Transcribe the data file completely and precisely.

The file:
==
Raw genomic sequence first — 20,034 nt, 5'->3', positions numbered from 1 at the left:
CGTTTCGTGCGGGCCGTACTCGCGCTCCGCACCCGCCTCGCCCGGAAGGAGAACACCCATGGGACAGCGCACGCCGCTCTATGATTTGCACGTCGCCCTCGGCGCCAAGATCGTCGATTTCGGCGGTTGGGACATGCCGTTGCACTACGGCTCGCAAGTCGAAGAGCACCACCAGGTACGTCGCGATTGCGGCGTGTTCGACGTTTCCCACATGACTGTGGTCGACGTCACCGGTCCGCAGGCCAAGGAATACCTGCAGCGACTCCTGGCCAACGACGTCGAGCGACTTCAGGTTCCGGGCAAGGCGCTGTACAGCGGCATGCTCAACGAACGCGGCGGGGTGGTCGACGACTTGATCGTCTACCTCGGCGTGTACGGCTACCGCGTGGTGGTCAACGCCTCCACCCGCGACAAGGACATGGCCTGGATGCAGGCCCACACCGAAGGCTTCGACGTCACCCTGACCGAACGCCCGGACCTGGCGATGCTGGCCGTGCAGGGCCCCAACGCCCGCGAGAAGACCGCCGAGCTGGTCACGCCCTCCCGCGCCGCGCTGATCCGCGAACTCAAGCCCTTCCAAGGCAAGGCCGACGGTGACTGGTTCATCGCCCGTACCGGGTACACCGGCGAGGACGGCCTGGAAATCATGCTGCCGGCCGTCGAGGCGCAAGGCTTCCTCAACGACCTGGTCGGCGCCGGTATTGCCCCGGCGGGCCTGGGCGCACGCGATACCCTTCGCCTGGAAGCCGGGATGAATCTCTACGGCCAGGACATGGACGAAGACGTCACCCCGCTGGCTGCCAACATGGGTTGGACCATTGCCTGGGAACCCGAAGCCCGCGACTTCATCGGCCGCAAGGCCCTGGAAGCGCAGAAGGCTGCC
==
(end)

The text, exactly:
Raw genomic sequence first — 20,034 nt, 5'->3', positions numbered from 1 at the left:
CGTTTCGTGCGGGCCGTACTCGCGCTCCGCACCCGCCTCGCCCGGAAGGAGAACACCCATGGGACAGCGCACGCCGCTCTATGATTTGCACGTCGCCCTCGGCGCCAAGATCGTCGATTTCGGCGGTTGGGACATGCCGTTGCACTACGGCTCGCAAGTCGAAGAGCACCACCAGGTACGTCGCGATTGCGGCGTGTTCGACGTTTCCCACATGACTGTGGTCGACGTCACCGGTCCGCAGGCCAAGGAATACCTGCAGCGACTCCTGGCCAACGACGTCGAGCGACTTCAGGTTCCGGGCAAGGCGCTGTACAGCGGCATGCTCAACGAACGCGGCGGGGTGGTCGACGACTTGATCGTCTACCTCGGCGTGTACGGCTACCGCGTGGTGGTCAACGCCTCCACCCGCGACAAGGACATGGCCTGGATGCAGGCCCACACCGAAGGCTTCGACGTCACCCTGACCGAACGCCCGGACCTGGCGATGCTGGCCGTGCAGGGCCCCAACGCCCGCGAGAAGACCGCCGAGCTGGTCACGCCCTCCCGCGCCGCGCTGATCCGCGAACTCAAGCCCTTCCAAGGCAAGGCCGACGGTGACTGGTTCATCGCCCGTACCGGGTACACCGGCGAGGACGGCCTGGAAATCATGCTGCCGGCCGTCGAGGCGCAAGGCTTCCTCAACGACCTGGTCGGCGCCGGTATTGCCCCGGCGGGCCTGGGCGCACGCGATACCCTTCGCCTGGAAGCCGGGATGAATCTCTACGGCCAGGACATGGACGAAGACGTCACCCCGCTGGCTGCCAACATGGGTTGGACCATTGCCTGGGAACCCGAAGCCCGCGACTTCATCGGCCGCAAGGCCCTGGAAGCGCAGAAGGCTGCC